Birding, 26 Feb
The sky is brilliant, the fat moon has just set, I watch the kinked line of Jupiter Mercury and Saturn, rarity is valued. The Milky Way is right above my head, splintering darkness, the mysteries of dark matter, of beginnings, and of endings, the next asteroid strike.
As we leave I stop to photograph a Tallowwood hugging the early light.
We meet at Repton and head down North Bank Road.
Chances taken, chances missed, The Brolgas are missing, and the Black-necked Storks, called Jabiru, just fifty metres away, two days ago, according to a local who stopped for a look. In the distance, Black cows and a Black Swan asking the question. And in the long grass, occasional sightings of Purple Swamp Hens fighting, then falling back to earth in a skitter of wings. And in fields on the other side of the track, Straw-necked Ibis in black and white ribbons, lifting off and fluttering down.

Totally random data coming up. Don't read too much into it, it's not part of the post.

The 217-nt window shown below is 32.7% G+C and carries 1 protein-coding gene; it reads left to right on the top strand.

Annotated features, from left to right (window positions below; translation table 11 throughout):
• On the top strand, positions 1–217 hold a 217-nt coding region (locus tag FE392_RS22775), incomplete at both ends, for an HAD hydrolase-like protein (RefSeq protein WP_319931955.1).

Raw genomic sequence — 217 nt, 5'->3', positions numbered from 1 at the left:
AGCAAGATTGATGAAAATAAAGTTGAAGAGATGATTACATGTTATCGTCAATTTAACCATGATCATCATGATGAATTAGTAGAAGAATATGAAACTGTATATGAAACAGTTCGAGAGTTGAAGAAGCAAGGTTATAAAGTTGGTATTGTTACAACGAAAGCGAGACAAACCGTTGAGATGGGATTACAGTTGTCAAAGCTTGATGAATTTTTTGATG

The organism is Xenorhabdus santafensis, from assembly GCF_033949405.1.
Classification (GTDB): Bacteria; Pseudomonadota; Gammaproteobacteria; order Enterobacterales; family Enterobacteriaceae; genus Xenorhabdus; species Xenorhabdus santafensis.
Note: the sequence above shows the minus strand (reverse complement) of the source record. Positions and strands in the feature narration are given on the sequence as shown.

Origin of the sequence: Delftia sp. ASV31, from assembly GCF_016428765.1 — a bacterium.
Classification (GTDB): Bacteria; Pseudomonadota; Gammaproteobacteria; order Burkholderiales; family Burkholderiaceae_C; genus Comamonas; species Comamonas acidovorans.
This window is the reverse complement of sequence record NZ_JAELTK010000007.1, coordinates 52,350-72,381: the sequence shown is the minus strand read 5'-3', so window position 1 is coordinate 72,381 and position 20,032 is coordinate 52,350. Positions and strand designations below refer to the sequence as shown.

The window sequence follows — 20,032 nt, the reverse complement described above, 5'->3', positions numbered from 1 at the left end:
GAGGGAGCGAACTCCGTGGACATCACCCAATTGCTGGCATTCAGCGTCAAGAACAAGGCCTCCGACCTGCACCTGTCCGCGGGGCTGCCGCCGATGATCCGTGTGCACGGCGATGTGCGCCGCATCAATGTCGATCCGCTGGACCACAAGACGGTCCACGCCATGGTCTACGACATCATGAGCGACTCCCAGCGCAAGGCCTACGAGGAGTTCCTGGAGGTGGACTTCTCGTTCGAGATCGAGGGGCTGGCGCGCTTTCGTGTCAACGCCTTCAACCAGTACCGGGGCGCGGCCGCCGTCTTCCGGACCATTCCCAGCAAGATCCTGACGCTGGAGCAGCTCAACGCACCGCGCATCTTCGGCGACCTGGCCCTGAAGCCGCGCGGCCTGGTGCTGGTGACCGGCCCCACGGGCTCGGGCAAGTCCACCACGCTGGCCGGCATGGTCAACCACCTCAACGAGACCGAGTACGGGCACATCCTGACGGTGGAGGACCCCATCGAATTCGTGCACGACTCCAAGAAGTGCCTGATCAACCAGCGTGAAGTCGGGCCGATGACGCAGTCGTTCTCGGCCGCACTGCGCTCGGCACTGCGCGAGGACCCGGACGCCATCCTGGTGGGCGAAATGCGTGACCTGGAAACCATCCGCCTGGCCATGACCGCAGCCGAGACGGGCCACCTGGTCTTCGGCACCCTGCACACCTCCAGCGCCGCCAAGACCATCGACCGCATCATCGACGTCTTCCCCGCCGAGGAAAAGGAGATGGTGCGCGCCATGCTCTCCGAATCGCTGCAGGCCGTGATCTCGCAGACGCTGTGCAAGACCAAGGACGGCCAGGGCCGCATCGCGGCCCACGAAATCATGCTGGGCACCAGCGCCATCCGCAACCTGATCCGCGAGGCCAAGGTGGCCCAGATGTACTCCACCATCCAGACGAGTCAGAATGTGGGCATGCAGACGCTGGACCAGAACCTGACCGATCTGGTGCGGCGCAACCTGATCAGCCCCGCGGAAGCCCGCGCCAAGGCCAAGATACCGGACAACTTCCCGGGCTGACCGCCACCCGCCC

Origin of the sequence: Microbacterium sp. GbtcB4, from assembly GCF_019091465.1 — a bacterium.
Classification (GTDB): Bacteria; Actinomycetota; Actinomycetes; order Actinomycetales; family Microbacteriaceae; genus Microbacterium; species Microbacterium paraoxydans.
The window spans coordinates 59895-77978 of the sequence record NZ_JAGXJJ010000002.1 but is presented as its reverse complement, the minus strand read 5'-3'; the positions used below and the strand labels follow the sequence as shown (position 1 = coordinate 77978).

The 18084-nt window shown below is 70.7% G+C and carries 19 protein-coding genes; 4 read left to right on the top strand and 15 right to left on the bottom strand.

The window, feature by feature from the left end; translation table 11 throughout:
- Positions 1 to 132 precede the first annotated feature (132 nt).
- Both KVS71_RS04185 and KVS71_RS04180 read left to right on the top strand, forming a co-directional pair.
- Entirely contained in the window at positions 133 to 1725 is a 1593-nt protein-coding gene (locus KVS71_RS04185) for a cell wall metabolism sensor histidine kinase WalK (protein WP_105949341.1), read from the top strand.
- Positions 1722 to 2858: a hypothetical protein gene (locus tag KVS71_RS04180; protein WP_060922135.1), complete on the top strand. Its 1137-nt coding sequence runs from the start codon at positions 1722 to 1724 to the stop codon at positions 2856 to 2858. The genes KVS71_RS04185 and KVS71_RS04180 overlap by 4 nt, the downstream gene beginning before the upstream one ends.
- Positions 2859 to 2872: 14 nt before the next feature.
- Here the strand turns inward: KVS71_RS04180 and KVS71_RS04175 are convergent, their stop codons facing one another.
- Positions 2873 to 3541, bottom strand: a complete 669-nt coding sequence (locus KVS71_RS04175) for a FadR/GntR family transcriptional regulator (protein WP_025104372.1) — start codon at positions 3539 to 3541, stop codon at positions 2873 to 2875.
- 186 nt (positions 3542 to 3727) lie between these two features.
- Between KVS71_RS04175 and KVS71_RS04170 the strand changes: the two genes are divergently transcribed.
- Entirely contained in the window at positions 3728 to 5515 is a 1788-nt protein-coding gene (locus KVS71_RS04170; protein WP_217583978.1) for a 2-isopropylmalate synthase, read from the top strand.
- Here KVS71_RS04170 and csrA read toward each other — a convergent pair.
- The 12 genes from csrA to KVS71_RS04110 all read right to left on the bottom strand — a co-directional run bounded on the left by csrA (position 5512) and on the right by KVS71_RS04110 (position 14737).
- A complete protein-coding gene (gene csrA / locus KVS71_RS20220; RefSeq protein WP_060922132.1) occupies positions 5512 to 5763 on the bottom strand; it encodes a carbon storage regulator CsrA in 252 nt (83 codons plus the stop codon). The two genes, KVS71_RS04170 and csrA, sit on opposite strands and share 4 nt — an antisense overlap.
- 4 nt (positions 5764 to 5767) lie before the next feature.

Back to the village, a few Rainbow Bee-eaters swooping, perching, swooping, stragglers before they head back north. The massive Small-leafed Fig was fruiting last times and full of birds, various species, but with no fruit no birds.
And what deserved a painting? A Sacred Kingfisher, posing, looking down to the blue waterlilies. Or one of the raptors? White-bellied Sea-Eagle, Black-shouldered Kite, Whistling Kite, Grey Goshawk.
Or the view up the Bellinger?
It was hot and humid, tiring despite the leisurely birdwatcher’s pace
72 species recorded.